hardship letter

The Ultimate Guide on Writing an Effective Hardship Letter

Are you having an incredibly tough time keeping up with your mortgage payments?

You have the right to contact your mortgage lender and ask them if they’d be willing to modify your loan terms or give you the ability to take part in a short sale.

But before they allow you to do anything, you’ll need to write a hardship letter to your lender and let them know why you think you deserve a loan modification or short sale. Your letter will serve as your opportunity to bring your lender up to speed as far as your financial well-being is concerned.

Writing an effective hardship letter might sound easy. But it’s a little more complicated than you might think. Here’s a guide for writing an effective hardship letter.

Keep Your Hardship Letter as Concise as It Can Be

It’s easy for people to get really carried away when they’re writing a hardship letter. They think they need to list every single bad thing that’s happened to them over the course of the last year to get a lender to believe just how bad things are.

You might be tempted to take this approach when putting together your letter. But rather than going that route, keep your letter concise. Don’t make it any longer than one page.

A lender won’t have all day to sit around and read your entire story. So instead, include the essential details and make every word in your letter count. It’ll improve the chances of your lender actually reading through your whole letter and taking you seriously.

Be Specific With the Request You’re Making to Your Lender

At the beginning of your hardship letter, you should clearly state the request that you’re making of your lender. There shouldn’t be any confusion as far as what you want your lender to do for you.

You might begin by saying something as simple as, “I wish to restructure the terms of my mortgage and get access to a lower interest rate immediately.” This will allow your lender to see exactly what you hope to get out of your letter.

Does that mean they’re going to give it to you? Absolutely not. But it does mean they’ll have a crystal clear idea of what you’re hoping to achieve with your letter.

Explain Your Financial Hardship in Great Detail

Once you’ve gotten your lender’s attention by making a clear request to them, it’ll be time to lay out the financial hardship you’ve experienced. You should be as forthright as possible with this part of the letter.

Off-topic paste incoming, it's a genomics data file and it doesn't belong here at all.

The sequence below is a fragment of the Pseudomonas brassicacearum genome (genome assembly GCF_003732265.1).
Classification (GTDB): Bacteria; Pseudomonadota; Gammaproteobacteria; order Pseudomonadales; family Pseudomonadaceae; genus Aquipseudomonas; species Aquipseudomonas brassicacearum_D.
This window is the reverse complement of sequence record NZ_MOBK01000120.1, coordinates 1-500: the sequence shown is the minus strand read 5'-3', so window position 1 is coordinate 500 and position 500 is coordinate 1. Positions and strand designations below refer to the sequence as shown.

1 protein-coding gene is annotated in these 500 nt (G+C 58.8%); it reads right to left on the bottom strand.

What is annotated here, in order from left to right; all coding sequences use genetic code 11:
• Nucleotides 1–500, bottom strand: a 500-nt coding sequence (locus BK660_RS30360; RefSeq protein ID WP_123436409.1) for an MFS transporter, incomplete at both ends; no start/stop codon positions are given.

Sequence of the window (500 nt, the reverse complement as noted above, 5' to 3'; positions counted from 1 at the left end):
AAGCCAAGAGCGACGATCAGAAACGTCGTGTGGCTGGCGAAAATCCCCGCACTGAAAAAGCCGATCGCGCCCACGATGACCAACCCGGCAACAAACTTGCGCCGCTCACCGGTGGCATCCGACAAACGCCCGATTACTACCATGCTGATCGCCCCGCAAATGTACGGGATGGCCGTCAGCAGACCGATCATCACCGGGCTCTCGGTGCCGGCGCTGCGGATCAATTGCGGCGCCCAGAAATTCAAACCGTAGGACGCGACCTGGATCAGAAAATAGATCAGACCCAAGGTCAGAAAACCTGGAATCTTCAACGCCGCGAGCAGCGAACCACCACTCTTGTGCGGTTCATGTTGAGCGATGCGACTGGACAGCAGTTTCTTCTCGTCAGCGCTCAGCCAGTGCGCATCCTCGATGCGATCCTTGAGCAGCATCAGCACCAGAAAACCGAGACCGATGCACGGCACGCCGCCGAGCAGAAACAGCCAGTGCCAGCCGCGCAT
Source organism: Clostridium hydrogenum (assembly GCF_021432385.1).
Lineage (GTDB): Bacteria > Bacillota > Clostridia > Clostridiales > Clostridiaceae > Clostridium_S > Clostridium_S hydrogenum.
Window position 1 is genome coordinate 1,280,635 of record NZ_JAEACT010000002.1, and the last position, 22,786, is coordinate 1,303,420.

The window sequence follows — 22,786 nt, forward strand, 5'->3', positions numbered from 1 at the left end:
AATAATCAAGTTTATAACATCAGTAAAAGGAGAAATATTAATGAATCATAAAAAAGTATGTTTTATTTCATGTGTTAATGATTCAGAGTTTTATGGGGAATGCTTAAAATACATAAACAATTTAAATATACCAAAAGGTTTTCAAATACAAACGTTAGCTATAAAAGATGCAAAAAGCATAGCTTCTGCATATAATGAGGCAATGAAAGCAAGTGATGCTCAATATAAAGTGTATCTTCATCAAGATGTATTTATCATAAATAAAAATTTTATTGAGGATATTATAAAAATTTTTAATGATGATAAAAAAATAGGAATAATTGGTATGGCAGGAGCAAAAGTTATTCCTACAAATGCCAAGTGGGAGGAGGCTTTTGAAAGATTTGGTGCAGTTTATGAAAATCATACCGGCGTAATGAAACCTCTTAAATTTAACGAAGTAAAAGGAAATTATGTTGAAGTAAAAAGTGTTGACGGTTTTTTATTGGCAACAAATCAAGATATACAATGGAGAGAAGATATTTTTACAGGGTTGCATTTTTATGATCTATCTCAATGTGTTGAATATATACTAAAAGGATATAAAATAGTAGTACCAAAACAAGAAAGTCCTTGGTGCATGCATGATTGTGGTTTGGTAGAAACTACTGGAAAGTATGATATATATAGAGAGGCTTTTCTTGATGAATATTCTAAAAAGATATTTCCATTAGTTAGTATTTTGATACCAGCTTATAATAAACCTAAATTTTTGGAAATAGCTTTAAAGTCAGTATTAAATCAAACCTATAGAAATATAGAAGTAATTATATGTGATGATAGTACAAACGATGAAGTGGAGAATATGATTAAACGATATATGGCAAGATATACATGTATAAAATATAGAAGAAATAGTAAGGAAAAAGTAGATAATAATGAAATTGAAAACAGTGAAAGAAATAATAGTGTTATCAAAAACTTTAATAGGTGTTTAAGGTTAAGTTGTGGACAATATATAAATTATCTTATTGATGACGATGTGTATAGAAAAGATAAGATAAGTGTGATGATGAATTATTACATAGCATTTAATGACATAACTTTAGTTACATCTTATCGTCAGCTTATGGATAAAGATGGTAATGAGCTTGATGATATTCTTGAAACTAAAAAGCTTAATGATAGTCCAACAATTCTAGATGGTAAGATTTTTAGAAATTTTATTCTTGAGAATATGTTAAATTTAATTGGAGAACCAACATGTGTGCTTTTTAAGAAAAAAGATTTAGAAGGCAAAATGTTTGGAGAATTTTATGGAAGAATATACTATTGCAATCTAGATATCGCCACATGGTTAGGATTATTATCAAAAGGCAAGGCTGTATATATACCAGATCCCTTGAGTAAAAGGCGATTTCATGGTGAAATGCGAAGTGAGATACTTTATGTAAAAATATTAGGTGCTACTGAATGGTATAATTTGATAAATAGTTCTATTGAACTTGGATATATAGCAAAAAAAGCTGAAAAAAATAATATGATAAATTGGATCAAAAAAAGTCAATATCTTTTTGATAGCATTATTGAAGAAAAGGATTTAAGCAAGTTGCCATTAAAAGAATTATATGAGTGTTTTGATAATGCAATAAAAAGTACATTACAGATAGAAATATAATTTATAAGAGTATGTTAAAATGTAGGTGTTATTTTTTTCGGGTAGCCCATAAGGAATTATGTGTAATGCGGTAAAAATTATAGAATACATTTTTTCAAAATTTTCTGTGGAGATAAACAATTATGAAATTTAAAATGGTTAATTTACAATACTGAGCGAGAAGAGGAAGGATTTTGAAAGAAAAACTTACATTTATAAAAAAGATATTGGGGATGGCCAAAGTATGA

There are so many reasons why people experience money problems. Some of these reasons include:

  • Unemployment or the sudden loss of income
  • Medical expenses
  • The death of an immediate family member
  • A divorce or separation
  • Military service
  • Unexpected home repairs
  • Incarceration

Pick your reason and tell your lender all about it in one or two paragraphs. Feel free to share all the gory details surrounding your financial struggles.

For example, if you’re $250,000 in the hole because of a medical issue that put your husband in the hospital for three weeks, say that. If the breadwinner in your family passed away and reduced your income significantly, say that.

Your lender should feel your pain and know exactly why you’ve fallen behind on mortgage payments after reading this part of the letter. Make a strong case for yourself without going on for too long.

Let Your Lender Know Your Financial Situation Is Not Going to Change

After you’ve written about why your financial situation is so dire, emphasize the fact that your situation is not going to change.

Many lenders will refuse to adjust the terms of a loan or shut down the idea of a short sale if you’re the slightest bit hopeful about your financial future. If there’s a chance you might get your finances back on track in a month or two, they won’t want to let you out of your current mortgage agreement.

Let your lender know why you’re going to be stuck in a financial bind for the foreseeable future. They’ll be more likely to acquiesce to your request if they think there’s a chance you’re going to fall into an even worse situation eventually.

State Your Request for a Second Time Near the End of Your Letter

When it comes time to close your hardship letter, restate your request from the beginning for a second time just to drive home your point.

Then, thank your lender for taking the time to hear your hardships and carefully consider them. Mention that you’re looking forward to their response and that you want to continue to work with them to make things right.

Revise Your Letter to Make Sure It’s Effective

Before you send your hardship letter to your lender, revise it several times to see if there are any places you can improve. Take out any words that might be difficult for someone to understand and tighten it up so that it’s to the point.

If possible, ask someone you trust to take a look at the letter for you and make recommendations. If you’re currently working with a lawyer, they might be willing to check out your letter and tell you what you could do to make it stronger.

From there, mail your letter off to your lender and hope for the best. You should receive a response from them soon letting you know if they’re willing to honor the request you have made.

Start Putting Together an Effective Hardship Letter Today

Going through a financial hardship isn’t fun at all. But you can get some relief from it if you’re able to write a compelling hardship letter.

You can write hardship letters to mortgage lenders as well as any other lenders that you work with. If you’re convincing enough in your letter, you might just be able to get the help you’re looking for from them.

Check out our blog to learn more tips for putting together effective hardship letters.

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